One of the greatest scandals in the history of Israeli politics took place when Ehud Olmert “sold” the defense portfolio to Amir Peretz, with both of them being clueless about security matters, just so he can keep the Treasury in the hands of his “dear” friend Hirschson. The terrible outcome of that dirty deal was the outrageous performance of “Mr. Security” Peretz during the Second Lebanon War. How many casualties would have been spared in the war had a qualified person been appointed to this post?
However, Olmert was not alone. He was surrounded by other Kadima ministers, including Livni and Mofaz. I do not recall that these two figures speaking out at all against Peretz’s outrageous appointment, and their silence makes them full partners to this scandal and its tragic results.
Yet now we see Kadima, that same virtual party, repeating the same sin: According to recent reports, Livni’s desire to keep Ehud Barak as defense minister prompted her to offer Mofaz the Foreign Ministry in order to bring him back to action and ward off internal dissent against her. Yet what does Mofaz know about diplomacy? Did he serve in the Foreign Service even one day? And what about his English?
The diplomatic theater is Israel’s most important battlefield alongside the military battlefield. Therefore, we must appoint the most qualified and capable person to this critical post. Livni was a rather mediocre foreign minister, and the proof of this is the deterioration in our ties with the United States over the past two years, which was manifested through Washington’s decision to renege on a long series of pledges given to former Prime Minister Sharon.
Livni’s silenceAn even graver matter is the failure of the diplomatic campaign aimed at prompting effective sanctions against Iran, and Livni showed complete idleness when Olmert took the authority for negotiations with Syria and the Palestinians away from her. His terrible mistakes in the course of indirect negotiations with Syria did not elicit even one public statement from the minister in charge of Israel’s foreign relations. This made her a partner, even if a passive one, to Olmert’s diplomatic failure.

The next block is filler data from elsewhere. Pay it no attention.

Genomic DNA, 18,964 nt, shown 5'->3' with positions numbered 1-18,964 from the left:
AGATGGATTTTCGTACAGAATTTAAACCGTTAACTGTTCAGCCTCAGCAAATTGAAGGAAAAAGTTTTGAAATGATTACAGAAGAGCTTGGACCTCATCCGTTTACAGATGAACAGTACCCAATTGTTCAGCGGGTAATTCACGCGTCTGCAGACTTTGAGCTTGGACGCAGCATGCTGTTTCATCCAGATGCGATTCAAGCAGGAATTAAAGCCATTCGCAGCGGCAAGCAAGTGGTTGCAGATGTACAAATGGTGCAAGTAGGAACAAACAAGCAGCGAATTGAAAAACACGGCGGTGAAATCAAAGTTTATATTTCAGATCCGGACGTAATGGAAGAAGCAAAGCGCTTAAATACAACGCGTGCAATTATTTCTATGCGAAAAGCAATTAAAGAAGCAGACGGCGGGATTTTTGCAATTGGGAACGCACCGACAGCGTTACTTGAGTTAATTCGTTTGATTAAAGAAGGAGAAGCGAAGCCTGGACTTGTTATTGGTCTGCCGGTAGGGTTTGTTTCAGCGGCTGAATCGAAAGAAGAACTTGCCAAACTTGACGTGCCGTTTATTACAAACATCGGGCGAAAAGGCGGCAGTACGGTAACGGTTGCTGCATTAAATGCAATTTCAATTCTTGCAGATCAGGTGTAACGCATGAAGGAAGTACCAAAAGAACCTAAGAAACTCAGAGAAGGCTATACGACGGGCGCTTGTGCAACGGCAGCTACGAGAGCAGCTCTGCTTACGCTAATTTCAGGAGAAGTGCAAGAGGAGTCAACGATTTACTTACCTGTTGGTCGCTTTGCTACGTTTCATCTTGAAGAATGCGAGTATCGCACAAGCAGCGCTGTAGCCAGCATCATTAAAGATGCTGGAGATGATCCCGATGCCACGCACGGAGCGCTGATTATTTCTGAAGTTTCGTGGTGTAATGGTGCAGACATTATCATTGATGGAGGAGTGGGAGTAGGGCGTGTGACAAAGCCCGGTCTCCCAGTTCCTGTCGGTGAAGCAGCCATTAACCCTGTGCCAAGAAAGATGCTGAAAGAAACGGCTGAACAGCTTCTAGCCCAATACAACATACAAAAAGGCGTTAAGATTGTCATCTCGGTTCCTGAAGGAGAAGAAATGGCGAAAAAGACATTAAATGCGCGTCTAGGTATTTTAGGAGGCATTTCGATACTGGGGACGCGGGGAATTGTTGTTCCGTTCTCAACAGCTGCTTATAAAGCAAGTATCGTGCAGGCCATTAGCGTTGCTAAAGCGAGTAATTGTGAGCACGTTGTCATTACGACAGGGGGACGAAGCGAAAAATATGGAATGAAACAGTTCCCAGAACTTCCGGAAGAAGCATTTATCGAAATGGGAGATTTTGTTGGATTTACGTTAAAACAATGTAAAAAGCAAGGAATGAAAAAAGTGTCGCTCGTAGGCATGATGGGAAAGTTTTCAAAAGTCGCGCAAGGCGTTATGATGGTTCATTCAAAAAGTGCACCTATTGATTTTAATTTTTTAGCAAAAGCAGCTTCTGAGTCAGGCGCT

What kind of foreign minister is she? A minister who sits in the Foreign Ministry and says nothing while a failing prime minister engages international conduct that is just as faulty? Would anyone appoint Mofaz to be in charge of his public relations? Is Livni conducting herself any differently than Olmert? It appears there are too many similarities in respect to the political conduct of these two Likud refugees, and Olmert’s failure is the harbinger of Livni’s failure.
The worst thing about this matter is that Mofaz, who has clear strong points (security,) will be assuming a post where his success if highly doubtful (foreign affairs,) and this too is no honor for Kadima, the ultimate job-providing party.
The intolerable lightness with which Kadima addresses the country’s vital interests, both on the security and diplomatic fronts, require the citizens to toss this failed party to its rightful place: The political garbage bin.
Dr. Mordechai Kedar is a lecturer at Bar-Ilan University’s department of Arabic